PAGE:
How to buy a bike (part 2)

Aha…the whiff of self deception and the alluring aroma of improvement from acquisition (a marketeers wet dream)are very familiar to the techy cyclist, who just wants to be able to rationlise the urge to acquire the NBT (the Next Big Thing) without being shot down by people being more grounded than them (You spent HOW much?…on that bloody thing? What for?)
Sadly…..oh so familiar…. the yearning….the researching…..the acquiring….
Of course REAL cyclists know better ….they know its not about the toys …it’s about getting the miles in, putting in the time on the bike , not caring whether it hot / cold / rain / sun / snow. Not caring whether its carbon or steel, leather or latex. It’s about the moving, the pushing, the shoving, the breath in the air in clouds, the sweat dripping off the nose, the back hunch dover as your legs nip and tighten with lactic acid as you push through pain…Its not what you have ……it who you are…..
Do you know your limits ? ….And do you push beyond them?
Cyclists tend to ….that’s just the way they are…..

ragtime cyclist

Will I still be able to afford to get a round in at the Café?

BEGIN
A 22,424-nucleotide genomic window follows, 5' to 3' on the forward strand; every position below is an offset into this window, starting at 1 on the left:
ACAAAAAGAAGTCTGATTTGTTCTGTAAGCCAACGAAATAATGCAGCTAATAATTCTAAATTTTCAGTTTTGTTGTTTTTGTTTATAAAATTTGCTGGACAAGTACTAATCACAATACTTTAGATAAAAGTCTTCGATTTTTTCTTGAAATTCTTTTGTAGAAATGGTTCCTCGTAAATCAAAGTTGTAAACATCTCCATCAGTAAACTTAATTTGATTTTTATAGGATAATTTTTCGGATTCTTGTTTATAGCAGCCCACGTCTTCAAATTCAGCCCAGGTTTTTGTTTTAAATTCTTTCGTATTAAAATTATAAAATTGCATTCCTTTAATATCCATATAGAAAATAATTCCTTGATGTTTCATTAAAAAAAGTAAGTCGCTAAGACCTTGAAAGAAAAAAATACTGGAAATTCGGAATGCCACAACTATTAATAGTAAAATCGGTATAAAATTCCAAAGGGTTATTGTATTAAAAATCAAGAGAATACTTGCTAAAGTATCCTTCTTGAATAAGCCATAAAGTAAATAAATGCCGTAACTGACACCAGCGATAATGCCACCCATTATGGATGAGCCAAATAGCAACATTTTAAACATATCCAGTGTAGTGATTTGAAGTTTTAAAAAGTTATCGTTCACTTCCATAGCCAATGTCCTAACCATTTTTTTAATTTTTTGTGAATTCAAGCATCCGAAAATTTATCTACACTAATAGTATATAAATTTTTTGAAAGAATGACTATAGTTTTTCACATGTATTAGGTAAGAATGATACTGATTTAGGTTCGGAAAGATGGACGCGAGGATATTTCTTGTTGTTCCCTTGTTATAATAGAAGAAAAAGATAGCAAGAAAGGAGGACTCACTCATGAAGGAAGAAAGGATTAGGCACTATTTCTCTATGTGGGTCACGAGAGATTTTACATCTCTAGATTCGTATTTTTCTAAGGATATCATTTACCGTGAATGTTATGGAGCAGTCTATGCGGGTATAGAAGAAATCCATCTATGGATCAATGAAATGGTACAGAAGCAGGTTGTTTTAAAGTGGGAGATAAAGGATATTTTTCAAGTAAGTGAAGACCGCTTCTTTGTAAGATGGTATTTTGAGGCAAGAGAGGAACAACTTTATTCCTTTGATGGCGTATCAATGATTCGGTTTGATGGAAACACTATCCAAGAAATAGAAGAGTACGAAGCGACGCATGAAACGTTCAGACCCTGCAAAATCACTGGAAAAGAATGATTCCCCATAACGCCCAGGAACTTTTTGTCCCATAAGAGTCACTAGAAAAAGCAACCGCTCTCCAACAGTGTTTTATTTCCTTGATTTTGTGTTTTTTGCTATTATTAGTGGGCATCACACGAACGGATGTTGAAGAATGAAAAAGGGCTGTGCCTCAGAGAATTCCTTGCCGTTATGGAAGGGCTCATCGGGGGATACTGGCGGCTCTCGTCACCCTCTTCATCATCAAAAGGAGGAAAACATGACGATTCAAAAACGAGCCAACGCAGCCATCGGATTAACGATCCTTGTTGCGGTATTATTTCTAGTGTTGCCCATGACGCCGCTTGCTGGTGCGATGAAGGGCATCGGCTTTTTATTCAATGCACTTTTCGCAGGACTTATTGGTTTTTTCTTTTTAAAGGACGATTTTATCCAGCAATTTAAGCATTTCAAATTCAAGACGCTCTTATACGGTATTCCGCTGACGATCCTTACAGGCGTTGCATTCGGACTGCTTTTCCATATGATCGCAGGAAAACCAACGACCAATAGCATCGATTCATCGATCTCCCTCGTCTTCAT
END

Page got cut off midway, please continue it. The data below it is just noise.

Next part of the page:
To spend more money than you can afford on a bike is not, as far as I can tell, unusual.

Whether you, the humble cyclist, are prepared to prioritise the acquisition of a new bike over the wife and kids’ Christmas presents, next year’s summer holiday, or the security of bricks and mortar via a regular mortgage payment, is a very personal choice.

There does, however, come a point when the folly of spending slightly too much on a bike which is a marginal improvement on the one you currently own becomes very public.

Mid-ride coffee (Photo: GoToVan - Flickr) Mid-ride coffee
(Photo: GoToVan – Flickr)

If you find it’s your turn to get a round of flap-jacks in at your regular mid-ride café and you can’t quite rustle up the required pocket change, to begin with you can simply laugh…

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